Alex Massie

Ireland today, Britain tomorrow

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It was Brian Lenihan yesterday and in a fortnight it will be Alistair Darling's turn to announce the bad news when he delivers his emergency-in-all-but name budget. Or bloodget. Lenihan, the Irish finance minister, did his best to spread the pain around, announcing tax increases and cutting spending while leaving many of the most difficult measures to next year's budget. The Irish economy is forecast to contract by 8% this year and, even after the cash-saving and raising measures announced yesterday, the government will run a deficit of 10.75% of GDP. Eye-watering and sobering stuff. 

In the Irish Times Mark Hennessy writes:

For weeks, the Cabinet has debated the options in detail unlike any previous cabinet. Eventually, it decided that it could not cut more than €3.5 billion out of the economy this year, lest it choke what life remains in it – and it had to do it more by tax rises than cuts.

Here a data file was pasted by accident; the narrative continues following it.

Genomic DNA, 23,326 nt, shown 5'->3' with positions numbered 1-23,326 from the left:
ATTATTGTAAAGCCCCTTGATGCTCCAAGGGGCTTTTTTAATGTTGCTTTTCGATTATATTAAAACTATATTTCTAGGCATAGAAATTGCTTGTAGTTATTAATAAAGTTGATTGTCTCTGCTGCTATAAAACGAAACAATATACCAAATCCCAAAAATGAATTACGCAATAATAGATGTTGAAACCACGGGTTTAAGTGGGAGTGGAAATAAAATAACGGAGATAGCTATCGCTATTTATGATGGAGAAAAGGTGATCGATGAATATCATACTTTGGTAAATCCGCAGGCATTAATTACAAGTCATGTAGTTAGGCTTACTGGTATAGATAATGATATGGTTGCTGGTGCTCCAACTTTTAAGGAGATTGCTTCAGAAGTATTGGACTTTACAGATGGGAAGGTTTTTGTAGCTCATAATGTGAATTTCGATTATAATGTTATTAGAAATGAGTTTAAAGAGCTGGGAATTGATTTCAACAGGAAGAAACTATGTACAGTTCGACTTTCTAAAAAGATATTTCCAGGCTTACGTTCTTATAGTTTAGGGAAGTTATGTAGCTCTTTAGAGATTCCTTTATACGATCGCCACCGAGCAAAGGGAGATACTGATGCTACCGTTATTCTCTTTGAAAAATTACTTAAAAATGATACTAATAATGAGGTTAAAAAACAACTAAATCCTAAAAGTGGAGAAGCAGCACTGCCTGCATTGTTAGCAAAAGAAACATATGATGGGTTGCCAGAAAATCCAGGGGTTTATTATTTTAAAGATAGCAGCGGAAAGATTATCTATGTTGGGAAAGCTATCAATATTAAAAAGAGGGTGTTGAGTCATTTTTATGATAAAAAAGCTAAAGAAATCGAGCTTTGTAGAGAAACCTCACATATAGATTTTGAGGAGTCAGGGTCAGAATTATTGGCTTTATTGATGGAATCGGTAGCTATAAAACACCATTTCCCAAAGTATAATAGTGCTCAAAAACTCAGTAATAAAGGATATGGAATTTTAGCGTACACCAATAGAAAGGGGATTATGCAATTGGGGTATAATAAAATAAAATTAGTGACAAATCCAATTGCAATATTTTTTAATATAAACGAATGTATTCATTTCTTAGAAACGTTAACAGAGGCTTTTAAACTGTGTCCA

But a stimulus package, regardless of the Opposition’s demands for one, was not possible: a ship cannot be righted until the crew has first managed to stop new water coming in. And Ireland is still taking water on board.

It’s a judgment call on which everything depends. If Lenihan is wrong, the economy will go off a cliff and taxes will collapse. If he is right, Ireland will hit a bottom, and a bad one, but one solid enough from which we can rebuild.

However, he shirked the toughest options. Spending will be the major target next year, he promised. Reform in the public service will happen next year, he promised. These are not easy options: they mean sackings; an increase in school class sizes; the closure of hospital wards; and the spread of potholes on rural roads. This pain will not be shallow or short.

As my old university pal Sarah Carey puts it in the Telegraph:

Generous social welfare payments have been slashed and emergency income tax levies have been doubled. Minimum wage earners will now pay some income tax. He even cancelled Christmas – the traditional dole double payment in December has being cut. Worse, we know there is even more to come over the next five years. The war between public and private sector workers will continue to rage as his speech included precious little about public sector reform.


Written byAlex Massie

Alex Massie is Scotland Editor of The Spectator. He also writes a column for The Times and is a regular contributor to the Scottish Daily Mail, The Scotsman and other publications.

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